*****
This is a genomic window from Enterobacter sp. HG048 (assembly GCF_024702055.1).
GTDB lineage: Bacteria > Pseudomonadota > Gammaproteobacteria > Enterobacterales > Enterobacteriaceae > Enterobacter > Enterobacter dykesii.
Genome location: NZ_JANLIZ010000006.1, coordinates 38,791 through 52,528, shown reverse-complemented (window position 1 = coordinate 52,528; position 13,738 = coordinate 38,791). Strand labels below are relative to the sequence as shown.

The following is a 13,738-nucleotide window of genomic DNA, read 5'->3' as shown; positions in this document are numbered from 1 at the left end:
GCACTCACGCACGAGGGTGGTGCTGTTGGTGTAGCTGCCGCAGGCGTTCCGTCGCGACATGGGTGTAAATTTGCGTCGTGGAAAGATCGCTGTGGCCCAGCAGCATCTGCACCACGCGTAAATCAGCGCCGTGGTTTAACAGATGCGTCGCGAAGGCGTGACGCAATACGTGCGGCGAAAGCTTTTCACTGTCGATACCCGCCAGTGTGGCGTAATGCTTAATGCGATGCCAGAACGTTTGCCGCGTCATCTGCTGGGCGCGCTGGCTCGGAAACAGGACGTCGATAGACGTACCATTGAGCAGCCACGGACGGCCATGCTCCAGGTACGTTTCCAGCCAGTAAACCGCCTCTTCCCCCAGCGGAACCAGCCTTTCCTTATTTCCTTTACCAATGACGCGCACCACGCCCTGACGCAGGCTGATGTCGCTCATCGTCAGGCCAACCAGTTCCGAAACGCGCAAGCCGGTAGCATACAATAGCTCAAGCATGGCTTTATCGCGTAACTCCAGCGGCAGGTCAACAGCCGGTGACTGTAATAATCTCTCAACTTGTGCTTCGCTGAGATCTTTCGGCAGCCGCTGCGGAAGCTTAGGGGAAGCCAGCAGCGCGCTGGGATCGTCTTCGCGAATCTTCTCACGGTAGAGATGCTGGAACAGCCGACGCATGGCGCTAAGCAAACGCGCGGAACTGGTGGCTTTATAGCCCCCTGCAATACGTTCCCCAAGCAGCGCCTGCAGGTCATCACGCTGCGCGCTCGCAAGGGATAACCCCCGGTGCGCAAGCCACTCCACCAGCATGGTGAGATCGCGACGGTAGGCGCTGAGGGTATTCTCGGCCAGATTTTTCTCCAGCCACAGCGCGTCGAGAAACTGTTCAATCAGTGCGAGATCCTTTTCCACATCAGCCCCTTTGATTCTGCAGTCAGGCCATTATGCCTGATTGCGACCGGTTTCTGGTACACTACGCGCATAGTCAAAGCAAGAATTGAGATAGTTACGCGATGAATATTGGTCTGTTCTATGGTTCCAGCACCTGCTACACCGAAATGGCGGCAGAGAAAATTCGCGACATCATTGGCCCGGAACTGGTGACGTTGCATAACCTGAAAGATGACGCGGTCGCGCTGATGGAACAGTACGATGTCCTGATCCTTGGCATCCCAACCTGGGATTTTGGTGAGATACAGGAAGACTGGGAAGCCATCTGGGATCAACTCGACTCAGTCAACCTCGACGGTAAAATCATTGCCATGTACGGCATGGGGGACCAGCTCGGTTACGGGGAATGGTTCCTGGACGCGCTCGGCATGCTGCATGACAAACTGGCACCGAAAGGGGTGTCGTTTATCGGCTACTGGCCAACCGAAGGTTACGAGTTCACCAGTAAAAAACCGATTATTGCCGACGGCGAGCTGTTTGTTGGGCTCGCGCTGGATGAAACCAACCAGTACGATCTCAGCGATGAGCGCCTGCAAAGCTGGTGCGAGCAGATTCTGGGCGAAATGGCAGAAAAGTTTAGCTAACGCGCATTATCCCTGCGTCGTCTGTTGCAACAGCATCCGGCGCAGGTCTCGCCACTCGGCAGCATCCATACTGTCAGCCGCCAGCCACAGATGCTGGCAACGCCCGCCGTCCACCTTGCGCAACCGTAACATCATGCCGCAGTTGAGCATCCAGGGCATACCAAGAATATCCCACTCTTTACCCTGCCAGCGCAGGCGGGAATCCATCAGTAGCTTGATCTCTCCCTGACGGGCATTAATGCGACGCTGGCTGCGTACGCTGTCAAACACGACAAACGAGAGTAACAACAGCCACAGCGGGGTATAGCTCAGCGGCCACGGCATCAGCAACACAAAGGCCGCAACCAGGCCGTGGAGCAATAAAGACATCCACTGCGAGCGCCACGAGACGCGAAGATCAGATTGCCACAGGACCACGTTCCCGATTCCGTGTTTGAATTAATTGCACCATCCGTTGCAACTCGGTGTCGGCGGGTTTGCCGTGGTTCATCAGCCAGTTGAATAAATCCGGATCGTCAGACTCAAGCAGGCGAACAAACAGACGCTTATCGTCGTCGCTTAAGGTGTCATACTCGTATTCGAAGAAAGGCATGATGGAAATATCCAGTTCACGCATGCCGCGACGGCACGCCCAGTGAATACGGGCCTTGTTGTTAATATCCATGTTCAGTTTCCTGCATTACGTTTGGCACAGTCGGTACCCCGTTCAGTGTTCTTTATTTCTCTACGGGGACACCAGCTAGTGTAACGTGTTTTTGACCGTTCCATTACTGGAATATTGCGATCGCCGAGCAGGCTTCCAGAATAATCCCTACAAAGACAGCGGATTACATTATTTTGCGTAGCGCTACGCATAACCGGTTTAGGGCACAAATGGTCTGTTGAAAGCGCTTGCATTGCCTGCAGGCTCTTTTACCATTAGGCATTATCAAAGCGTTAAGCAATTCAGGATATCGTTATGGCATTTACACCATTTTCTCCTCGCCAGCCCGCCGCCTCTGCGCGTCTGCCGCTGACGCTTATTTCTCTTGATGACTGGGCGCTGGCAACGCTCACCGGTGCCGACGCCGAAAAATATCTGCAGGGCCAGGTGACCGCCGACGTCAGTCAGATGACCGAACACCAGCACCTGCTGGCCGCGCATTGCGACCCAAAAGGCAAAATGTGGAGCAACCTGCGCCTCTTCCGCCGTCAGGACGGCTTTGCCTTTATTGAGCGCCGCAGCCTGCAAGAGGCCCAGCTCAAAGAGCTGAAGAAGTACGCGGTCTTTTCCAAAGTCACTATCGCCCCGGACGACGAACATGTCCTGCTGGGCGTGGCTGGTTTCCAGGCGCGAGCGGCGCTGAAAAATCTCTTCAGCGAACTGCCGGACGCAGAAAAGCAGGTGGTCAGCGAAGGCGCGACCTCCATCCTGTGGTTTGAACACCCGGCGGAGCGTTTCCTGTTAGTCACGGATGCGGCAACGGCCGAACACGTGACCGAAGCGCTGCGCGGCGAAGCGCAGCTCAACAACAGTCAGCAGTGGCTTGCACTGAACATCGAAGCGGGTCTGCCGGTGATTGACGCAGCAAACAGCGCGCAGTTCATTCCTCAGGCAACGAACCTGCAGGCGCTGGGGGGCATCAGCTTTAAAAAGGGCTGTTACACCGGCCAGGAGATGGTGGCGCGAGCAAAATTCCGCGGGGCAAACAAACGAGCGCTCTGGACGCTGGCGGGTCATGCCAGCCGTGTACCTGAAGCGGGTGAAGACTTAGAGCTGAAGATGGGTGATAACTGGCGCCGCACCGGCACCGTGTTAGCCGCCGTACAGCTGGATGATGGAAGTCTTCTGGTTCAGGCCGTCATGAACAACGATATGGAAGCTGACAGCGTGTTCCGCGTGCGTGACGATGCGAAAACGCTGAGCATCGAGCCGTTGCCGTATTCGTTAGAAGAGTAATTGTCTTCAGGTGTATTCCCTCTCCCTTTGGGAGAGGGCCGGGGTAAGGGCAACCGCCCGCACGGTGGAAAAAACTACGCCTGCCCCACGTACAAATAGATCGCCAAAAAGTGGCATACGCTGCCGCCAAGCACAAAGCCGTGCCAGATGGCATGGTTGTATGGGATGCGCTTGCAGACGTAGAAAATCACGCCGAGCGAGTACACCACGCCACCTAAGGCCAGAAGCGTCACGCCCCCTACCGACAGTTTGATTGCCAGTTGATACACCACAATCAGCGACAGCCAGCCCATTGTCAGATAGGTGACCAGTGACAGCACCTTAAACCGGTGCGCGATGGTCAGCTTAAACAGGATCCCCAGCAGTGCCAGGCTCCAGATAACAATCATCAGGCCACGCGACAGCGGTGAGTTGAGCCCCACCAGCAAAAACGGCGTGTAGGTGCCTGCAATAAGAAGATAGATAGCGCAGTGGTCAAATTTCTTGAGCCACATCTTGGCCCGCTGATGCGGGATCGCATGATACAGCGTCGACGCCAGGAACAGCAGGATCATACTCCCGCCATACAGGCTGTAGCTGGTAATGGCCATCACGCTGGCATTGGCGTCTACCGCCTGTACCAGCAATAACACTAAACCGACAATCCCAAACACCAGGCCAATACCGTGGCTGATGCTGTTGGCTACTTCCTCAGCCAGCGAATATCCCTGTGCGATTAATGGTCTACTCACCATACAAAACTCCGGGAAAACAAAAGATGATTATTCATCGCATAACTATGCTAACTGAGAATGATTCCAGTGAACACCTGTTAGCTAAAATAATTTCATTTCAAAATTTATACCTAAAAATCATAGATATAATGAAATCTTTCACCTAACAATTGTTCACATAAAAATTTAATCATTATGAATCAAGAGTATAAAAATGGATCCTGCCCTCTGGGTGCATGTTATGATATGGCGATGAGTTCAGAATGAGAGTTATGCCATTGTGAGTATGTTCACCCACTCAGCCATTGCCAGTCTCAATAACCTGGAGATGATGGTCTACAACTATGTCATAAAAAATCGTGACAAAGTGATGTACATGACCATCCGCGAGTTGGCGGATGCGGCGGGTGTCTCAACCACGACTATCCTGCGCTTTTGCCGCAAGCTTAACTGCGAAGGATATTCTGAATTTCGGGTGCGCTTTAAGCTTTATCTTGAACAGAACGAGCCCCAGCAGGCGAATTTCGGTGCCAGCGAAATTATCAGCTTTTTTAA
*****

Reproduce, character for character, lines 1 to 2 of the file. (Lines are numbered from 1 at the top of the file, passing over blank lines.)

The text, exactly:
This is a genomic window from Enterobacter sp. HG048 (assembly GCF_024702055.1).
GTDB lineage: Bacteria > Pseudomonadota > Gammaproteobacteria > Enterobacterales > Enterobacteriaceae > Enterobacter > Enterobacter dykesii.